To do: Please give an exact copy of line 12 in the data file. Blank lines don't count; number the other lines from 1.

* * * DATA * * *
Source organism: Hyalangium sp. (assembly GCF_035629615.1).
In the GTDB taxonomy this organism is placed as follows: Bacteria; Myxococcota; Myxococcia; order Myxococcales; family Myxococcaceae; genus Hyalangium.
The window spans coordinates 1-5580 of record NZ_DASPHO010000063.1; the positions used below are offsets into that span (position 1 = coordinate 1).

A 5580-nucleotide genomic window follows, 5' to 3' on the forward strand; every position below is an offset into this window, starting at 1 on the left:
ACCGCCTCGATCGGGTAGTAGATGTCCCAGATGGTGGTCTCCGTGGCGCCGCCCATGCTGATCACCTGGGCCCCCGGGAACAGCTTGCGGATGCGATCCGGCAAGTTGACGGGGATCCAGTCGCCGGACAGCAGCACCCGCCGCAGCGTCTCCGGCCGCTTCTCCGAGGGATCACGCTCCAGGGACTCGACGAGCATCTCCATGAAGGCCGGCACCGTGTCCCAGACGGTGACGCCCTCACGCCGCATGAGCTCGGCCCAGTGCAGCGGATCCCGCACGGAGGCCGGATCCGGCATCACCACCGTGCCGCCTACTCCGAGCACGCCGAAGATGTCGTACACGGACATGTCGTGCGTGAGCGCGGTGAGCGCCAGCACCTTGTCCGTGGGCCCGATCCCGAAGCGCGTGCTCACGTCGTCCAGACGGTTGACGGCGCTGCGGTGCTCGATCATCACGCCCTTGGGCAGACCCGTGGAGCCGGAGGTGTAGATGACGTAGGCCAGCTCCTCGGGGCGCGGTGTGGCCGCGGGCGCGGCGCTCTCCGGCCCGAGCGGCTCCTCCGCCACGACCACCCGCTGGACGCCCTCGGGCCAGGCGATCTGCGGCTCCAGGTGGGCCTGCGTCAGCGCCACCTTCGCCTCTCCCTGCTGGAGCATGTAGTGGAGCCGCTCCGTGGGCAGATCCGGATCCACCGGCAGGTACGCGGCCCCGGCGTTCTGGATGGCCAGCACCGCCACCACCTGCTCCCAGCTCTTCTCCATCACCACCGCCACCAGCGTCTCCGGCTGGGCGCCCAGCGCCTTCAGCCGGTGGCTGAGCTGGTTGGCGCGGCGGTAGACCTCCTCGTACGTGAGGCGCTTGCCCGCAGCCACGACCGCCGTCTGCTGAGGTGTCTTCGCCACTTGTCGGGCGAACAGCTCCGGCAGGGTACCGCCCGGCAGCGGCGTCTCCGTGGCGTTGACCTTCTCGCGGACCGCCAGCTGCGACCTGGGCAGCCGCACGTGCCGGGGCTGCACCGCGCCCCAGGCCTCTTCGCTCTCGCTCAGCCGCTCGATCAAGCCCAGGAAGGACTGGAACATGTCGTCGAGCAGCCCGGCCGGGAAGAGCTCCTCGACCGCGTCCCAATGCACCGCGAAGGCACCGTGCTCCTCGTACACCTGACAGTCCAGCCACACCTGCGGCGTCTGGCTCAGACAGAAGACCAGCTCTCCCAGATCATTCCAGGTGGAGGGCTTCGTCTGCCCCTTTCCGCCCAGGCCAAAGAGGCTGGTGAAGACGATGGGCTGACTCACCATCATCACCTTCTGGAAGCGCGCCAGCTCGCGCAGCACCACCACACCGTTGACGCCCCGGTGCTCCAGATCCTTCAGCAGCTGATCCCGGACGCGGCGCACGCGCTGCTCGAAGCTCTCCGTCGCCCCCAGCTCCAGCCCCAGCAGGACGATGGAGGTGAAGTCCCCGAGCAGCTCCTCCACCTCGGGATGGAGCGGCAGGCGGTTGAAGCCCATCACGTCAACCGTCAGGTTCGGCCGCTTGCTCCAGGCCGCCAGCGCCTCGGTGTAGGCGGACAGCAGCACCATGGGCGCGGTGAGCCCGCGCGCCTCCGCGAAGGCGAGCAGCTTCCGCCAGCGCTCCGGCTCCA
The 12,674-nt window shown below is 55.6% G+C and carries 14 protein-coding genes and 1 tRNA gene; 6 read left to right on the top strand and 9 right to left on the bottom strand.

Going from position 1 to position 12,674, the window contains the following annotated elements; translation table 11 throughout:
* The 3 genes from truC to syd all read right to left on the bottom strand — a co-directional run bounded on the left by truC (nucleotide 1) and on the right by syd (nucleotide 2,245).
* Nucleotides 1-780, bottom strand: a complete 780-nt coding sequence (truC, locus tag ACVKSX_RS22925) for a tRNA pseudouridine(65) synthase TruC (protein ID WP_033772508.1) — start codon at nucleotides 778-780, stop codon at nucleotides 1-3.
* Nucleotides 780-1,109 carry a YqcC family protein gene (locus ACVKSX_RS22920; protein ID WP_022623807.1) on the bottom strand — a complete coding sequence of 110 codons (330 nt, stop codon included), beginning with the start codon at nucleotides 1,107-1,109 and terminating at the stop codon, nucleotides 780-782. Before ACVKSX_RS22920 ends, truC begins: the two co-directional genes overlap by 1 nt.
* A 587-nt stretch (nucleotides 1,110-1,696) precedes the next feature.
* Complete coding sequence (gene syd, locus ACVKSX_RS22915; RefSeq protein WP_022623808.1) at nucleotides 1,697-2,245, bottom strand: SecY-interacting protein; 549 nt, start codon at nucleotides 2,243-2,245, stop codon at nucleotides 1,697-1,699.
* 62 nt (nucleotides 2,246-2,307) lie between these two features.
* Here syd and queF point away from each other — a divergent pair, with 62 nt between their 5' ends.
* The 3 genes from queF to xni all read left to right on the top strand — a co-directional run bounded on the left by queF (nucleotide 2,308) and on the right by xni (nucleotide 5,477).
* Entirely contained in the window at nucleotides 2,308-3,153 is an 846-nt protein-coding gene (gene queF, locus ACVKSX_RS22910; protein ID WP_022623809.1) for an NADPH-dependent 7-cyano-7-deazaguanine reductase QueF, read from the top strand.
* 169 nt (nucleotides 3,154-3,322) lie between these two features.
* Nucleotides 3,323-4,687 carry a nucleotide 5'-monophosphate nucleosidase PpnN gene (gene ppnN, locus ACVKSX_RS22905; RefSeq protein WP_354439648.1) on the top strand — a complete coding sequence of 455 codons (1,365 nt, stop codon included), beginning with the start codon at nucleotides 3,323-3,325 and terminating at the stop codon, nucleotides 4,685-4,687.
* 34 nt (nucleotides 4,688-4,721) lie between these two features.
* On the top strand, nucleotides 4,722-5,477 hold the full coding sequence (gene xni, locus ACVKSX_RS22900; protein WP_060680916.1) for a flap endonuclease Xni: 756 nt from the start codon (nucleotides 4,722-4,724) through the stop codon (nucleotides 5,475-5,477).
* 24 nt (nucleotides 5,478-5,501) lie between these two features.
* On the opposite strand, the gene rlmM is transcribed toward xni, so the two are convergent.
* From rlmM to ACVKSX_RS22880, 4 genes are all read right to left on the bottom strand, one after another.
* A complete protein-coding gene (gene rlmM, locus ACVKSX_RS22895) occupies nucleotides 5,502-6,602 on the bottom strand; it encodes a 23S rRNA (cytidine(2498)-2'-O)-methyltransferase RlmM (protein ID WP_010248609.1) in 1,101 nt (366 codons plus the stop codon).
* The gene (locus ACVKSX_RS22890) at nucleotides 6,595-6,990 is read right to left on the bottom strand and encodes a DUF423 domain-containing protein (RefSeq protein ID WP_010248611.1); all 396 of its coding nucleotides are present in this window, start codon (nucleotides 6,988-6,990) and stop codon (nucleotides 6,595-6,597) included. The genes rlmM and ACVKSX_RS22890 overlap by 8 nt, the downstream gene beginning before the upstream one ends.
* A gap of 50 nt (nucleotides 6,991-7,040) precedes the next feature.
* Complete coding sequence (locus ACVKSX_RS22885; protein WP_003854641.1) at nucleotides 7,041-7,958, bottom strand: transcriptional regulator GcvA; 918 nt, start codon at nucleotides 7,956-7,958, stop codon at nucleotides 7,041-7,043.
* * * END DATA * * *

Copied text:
* Complete coding sequence (gene syd, locus ACVKSX_RS22915; RefSeq protein WP_022623808.1) at nucleotides 1,697-2,245, bottom strand: SecY-interacting protein; 549 nt, start codon at nucleotides 2,243-2,245, stop codon at nucleotides 1,697-1,699.